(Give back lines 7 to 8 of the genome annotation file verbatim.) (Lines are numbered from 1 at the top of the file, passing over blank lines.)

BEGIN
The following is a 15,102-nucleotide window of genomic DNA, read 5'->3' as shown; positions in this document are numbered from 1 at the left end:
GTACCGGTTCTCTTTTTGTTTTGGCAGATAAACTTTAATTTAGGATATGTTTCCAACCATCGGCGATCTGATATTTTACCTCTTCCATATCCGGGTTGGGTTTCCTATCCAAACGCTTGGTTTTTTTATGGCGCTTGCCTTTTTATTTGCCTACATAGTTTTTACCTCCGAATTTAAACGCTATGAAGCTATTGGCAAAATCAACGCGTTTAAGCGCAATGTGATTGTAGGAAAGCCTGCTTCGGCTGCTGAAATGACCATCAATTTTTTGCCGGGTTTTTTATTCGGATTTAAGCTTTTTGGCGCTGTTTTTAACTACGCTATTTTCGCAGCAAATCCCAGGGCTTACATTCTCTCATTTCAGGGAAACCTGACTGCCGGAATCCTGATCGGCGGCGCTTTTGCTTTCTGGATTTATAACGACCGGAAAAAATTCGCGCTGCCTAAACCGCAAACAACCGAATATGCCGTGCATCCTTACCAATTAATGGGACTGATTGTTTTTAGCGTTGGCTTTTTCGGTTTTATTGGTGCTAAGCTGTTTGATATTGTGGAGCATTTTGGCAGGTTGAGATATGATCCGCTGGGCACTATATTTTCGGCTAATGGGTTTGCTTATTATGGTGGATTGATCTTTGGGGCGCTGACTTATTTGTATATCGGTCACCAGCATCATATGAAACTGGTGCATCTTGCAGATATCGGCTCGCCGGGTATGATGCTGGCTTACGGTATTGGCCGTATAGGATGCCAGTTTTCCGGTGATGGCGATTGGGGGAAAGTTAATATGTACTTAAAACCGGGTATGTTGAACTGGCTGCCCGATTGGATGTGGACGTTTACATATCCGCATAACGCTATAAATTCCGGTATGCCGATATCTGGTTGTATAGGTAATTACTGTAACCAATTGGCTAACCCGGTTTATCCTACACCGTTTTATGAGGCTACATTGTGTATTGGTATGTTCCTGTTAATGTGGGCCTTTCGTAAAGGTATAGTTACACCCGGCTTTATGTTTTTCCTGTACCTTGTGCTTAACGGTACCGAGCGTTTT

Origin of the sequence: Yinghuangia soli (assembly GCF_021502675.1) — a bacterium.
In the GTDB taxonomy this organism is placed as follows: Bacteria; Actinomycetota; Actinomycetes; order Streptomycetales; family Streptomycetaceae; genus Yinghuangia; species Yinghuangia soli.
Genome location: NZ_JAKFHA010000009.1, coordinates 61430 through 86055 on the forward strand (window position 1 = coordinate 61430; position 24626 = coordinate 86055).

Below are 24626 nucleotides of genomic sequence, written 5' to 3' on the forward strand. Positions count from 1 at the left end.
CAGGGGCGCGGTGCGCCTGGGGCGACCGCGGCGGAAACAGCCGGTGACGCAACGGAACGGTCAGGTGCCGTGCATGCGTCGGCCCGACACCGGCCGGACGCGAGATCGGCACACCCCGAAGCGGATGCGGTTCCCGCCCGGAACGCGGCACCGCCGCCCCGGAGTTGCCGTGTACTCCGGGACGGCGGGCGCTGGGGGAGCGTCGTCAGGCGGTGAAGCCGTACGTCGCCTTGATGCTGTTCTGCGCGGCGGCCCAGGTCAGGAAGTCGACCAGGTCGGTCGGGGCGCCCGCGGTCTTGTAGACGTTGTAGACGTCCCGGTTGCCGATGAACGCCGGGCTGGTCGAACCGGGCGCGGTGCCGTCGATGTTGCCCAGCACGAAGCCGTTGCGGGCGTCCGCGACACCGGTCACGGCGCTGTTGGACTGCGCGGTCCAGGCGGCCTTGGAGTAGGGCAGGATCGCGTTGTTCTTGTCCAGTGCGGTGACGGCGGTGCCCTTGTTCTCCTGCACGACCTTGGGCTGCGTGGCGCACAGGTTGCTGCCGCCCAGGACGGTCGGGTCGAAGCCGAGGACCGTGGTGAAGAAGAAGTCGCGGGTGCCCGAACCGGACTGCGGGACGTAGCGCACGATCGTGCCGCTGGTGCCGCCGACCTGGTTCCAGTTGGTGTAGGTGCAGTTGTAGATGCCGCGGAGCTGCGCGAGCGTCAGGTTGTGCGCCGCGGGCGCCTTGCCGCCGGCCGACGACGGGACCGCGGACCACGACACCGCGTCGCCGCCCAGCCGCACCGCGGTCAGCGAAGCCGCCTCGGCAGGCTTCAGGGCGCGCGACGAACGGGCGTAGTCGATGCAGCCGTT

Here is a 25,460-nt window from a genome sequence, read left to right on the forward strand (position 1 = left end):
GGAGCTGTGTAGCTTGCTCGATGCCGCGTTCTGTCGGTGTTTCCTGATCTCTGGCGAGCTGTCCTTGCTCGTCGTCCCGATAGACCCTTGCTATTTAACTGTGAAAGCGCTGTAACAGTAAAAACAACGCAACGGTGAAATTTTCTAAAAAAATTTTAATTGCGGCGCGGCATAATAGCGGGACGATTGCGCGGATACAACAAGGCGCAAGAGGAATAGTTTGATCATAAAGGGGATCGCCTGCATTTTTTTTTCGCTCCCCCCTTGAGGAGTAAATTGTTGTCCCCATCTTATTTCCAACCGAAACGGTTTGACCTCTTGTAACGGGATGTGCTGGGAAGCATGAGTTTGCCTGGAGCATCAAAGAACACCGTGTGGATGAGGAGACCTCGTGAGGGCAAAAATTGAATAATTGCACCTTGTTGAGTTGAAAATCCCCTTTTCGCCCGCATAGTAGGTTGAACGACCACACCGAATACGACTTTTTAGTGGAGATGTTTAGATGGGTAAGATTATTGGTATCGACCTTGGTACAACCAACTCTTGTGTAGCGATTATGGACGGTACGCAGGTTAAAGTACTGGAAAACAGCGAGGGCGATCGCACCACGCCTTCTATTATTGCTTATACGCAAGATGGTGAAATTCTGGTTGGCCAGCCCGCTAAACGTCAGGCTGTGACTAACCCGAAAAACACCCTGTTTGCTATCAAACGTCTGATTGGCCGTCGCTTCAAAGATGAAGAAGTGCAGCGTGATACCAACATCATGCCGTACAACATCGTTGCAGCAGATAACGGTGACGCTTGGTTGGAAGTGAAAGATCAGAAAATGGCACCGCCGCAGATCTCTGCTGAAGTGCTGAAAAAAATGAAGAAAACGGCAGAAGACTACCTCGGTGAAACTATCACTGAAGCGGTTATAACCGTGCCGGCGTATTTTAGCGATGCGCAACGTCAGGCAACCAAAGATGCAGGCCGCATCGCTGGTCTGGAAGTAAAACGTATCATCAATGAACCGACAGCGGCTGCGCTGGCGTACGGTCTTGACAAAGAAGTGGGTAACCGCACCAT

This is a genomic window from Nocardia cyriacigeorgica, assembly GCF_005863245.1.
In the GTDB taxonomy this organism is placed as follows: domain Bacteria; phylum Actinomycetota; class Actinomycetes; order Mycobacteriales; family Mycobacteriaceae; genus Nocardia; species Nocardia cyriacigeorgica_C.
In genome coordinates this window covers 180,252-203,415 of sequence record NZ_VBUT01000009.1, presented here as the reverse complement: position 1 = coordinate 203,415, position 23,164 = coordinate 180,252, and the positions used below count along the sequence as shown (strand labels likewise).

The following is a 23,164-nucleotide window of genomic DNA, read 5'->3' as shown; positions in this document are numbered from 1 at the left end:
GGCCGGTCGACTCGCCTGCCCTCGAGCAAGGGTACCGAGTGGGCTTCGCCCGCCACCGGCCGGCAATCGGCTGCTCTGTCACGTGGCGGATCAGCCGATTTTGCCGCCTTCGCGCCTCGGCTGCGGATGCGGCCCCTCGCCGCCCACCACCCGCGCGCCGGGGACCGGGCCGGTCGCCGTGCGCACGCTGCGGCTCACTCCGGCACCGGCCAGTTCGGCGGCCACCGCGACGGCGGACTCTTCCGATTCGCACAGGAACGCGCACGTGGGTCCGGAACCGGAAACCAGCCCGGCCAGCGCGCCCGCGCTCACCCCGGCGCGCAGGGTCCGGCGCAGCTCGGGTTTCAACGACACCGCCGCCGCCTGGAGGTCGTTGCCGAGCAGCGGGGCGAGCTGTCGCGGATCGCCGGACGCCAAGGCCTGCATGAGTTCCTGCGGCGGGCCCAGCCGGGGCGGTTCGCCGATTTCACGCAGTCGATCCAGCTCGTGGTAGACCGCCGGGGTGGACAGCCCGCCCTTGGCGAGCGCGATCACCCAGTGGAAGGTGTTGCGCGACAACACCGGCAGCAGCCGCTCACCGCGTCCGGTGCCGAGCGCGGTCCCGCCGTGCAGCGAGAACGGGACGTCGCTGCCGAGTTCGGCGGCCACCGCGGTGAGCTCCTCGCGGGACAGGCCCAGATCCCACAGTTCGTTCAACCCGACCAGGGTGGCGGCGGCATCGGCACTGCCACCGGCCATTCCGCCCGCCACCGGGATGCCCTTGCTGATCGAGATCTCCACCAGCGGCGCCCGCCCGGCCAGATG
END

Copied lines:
CAGGGGCGCGGTGCGCCTGGGGCGACCGCGGCGGAAACAGCCGGTGACGCAACGGAACGGTCAGGTGCCGTGCATGCGTCGGCCCGACACCGGCCGGACGCGAGATCGGCACACCCCGAAGCGGATGCGGTTCCCGCCCGGAACGCGGCACCGCCGCCCCGGAGTTGCCGTGTACTCCGGGACGGCGGGCGCTGGGGGAGCGTCGTCAGGCGGTGAAGCCGTACGTCGCCTTGATGCTGTTCTGCGCGGCGGCCCAGGTCAGGAAGTCGACCAGGTCGGTCGGGGCGCCCGCGGTCTTGTAGACGTTGTAGACGTCCCGGTTGCCGATGAACGCCGGGCTGGTCGAACCGGGCGCGGTGCCGTCGATGTTGCCCAGCACGAAGCCGTTGCGGGCGTCCGCGACACCGGTCACGGCGCTGTTGGACTGCGCGGTCCAGGCGGCCTTGGAGTAGGGCAGGATCGCGTTGTTCTTGTCCAGTGCGGTGACGGCGGTGCCCTTGTTCTCCTGCACGACCTTGGGCTGCGTGGCGCACAGGTTGCTGCCGCCCAGGACGGTCGGGTCGAAGCCGAGGACCGTGGTGAAGAAGAAGTCGCGGGTGCCCGAACCGGACTGCGGGACGTAGCGCACGATCGTGCCGCTGGTGCCGCCGACCTGGTTCCAGTTGGTGTAGGTGCAGTTGTAGATGCCGCGGAGCTGCGCGAGCGTCAGGTTGTGCGCCGCGGGCGCCTTGCCGCCGGCCGACGACGGGACCGCGGACCACGACACCGCGTCGCCGCCCAGCCGCACCGCGGTCAGCGAAGCCGCCTCGGCAGGCTTCAGGGCGCGCGACGAACGGGCGTAGTCGATGCAGCCGTT

Here is a 25,460-nt window from a genome sequence, read left to right on the forward strand (position 1 = left end):